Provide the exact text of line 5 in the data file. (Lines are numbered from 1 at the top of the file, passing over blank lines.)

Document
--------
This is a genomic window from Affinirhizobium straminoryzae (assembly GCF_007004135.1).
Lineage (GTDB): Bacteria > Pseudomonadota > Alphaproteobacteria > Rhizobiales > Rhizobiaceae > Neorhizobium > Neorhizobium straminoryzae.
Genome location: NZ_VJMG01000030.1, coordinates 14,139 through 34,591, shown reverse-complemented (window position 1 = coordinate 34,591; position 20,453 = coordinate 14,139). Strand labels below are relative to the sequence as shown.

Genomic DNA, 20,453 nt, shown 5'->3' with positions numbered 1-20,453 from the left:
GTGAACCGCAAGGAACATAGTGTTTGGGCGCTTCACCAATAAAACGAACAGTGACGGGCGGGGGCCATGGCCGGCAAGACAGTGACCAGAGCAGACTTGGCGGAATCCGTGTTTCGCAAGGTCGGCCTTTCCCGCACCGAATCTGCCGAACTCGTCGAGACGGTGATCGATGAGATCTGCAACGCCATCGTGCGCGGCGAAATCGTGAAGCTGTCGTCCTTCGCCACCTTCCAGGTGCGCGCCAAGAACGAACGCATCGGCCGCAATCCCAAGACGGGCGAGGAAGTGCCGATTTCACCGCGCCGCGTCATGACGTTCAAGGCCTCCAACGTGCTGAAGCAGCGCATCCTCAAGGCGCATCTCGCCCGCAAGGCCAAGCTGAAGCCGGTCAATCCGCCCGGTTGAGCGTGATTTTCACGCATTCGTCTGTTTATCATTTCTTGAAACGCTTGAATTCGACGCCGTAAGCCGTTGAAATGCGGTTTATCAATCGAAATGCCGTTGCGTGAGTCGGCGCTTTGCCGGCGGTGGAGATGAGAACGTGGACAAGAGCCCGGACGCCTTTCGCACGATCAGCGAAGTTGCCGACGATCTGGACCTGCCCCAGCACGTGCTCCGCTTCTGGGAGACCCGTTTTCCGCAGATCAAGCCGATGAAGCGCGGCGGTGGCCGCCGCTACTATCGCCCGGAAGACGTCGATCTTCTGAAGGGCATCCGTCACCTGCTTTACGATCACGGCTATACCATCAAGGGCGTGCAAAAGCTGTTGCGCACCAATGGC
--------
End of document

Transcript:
GTGAACCGCAAGGAACATAGTGTTTGGGCGCTTCACCAATAAAACGAACAGTGACGGGCGGGGGCCATGGCCGGCAAGACAGTGACCAGAGCAGACTTGGCGGAATCCGTGTTTCGCAAGGTCGGCCTTTCCCGCACCGAATCTGCCGAACTCGTCGAGACGGTGATCGATGAGATCTGCAACGCCATCGTGCGCGGCGAAATCGTGAAGCTGTCGTCCTTCGCCACCTTCCAGGTGCGCGCCAAGAACGAACGCATCGGCCGCAATCCCAAGACGGGCGAGGAAGTGCCGATTTCACCGCGCCGCGTCATGACGTTCAAGGCCTCCAACGTGCTGAAGCAGCGCATCCTCAAGGCGCATCTCGCCCGCAAGGCCAAGCTGAAGCCGGTCAATCCGCCCGGTTGAGCGTGATTTTCACGCATTCGTCTGTTTATCATTTCTTGAAACGCTTGAATTCGACGCCGTAAGCCGTTGAAATGCGGTTTATCAATCGAAATGCCGTTGCGTGAGTCGGCGCTTTGCCGGCGGTGGAGATGAGAACGTGGACAAGAGCCCGGACGCCTTTCGCACGATCAGCGAAGTTGCCGACGATCTGGACCTGCCCCAGCACGTGCTCCGCTTCTGGGAGACCCGTTTTCCGCAGATCAAGCCGATGAAGCGCGGCGGTGGCCGCCGCTACTATCGCCCGGAAGACGTCGATCTTCTGAAGGGCATCCGTCACCTGCTTTACGATCACGGCTATACCATCAAGGGCGTGCAAAAGCTGTTGCGCACCAATGGC